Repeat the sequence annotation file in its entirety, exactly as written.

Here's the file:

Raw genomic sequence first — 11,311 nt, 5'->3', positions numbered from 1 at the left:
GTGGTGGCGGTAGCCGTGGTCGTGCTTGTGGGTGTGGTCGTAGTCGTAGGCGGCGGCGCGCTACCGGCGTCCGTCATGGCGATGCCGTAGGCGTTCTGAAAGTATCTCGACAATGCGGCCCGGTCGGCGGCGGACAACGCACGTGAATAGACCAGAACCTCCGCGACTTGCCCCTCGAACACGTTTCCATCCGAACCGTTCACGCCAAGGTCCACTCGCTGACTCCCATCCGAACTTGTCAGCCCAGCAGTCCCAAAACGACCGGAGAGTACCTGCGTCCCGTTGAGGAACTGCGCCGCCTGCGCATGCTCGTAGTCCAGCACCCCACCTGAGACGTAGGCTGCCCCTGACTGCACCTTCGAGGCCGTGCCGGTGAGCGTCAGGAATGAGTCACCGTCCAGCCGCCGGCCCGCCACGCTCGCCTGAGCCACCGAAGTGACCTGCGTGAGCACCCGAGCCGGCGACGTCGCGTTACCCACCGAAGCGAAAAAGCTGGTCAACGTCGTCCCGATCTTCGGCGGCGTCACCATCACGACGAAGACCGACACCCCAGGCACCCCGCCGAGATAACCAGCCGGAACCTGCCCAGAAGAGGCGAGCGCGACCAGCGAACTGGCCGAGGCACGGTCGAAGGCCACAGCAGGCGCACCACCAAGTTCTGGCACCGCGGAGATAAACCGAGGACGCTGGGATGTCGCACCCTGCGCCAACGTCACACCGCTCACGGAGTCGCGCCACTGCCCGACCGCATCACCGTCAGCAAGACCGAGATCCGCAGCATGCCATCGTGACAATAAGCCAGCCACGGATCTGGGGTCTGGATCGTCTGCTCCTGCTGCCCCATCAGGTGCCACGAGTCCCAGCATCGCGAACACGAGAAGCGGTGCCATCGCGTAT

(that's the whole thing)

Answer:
Raw genomic sequence first — 11,311 nt, 5'->3', positions numbered from 1 at the left:
GTGGTGGCGGTAGCCGTGGTCGTGCTTGTGGGTGTGGTCGTAGTCGTAGGCGGCGGCGCGCTACCGGCGTCCGTCATGGCGATGCCGTAGGCGTTCTGAAAGTATCTCGACAATGCGGCCCGGTCGGCGGCGGACAACGCACGTGAATAGACCAGAACCTCCGCGACTTGCCCCTCGAACACGTTTCCATCCGAACCGTTCACGCCAAGGTCCACTCGCTGACTCCCATCCGAACTTGTCAGCCCAGCAGTCCCAAAACGACCGGAGAGTACCTGCGTCCCGTTGAGGAACTGCGCCGCCTGCGCATGCTCGTAGTCCAGCACCCCACCTGAGACGTAGGCTGCCCCTGACTGCACCTTCGAGGCCGTGCCGGTGAGCGTCAGGAATGAGTCACCGTCCAGCCGCCGGCCCGCCACGCTCGCCTGAGCCACCGAAGTGACCTGCGTGAGCACCCGAGCCGGCGACGTCGCGTTACCCACCGAAGCGAAAAAGCTGGTCAACGTCGTCCCGATCTTCGGCGGCGTCACCATCACGACGAAGACCGACACCCCAGGCACCCCGCCGAGATAACCAGCCGGAACCTGCCCAGAAGAGGCGAGCGCGACCAGCGAACTGGCCGAGGCACGGTCGAAGGCCACAGCAGGCGCACCACCAAGTTCTGGCACCGCGGAGATAAACCGAGGACGCTGGGATGTCGCACCCTGCGCCAACGTCACACCGCTCACGGAGTCGCGCCACTGCCCGACCGCATCACCGTCAGCAAGACCGAGATCCGCAGCATGCCATCGTGACAATAAGCCAGCCACGGATCTGGGGTCTGGATCGTCTGCTCCTGCTGCCCCATCAGGTGCCACGAGTCCCAGCATCGCGAACACGAGAAGCGGTGCCATCGCGTAT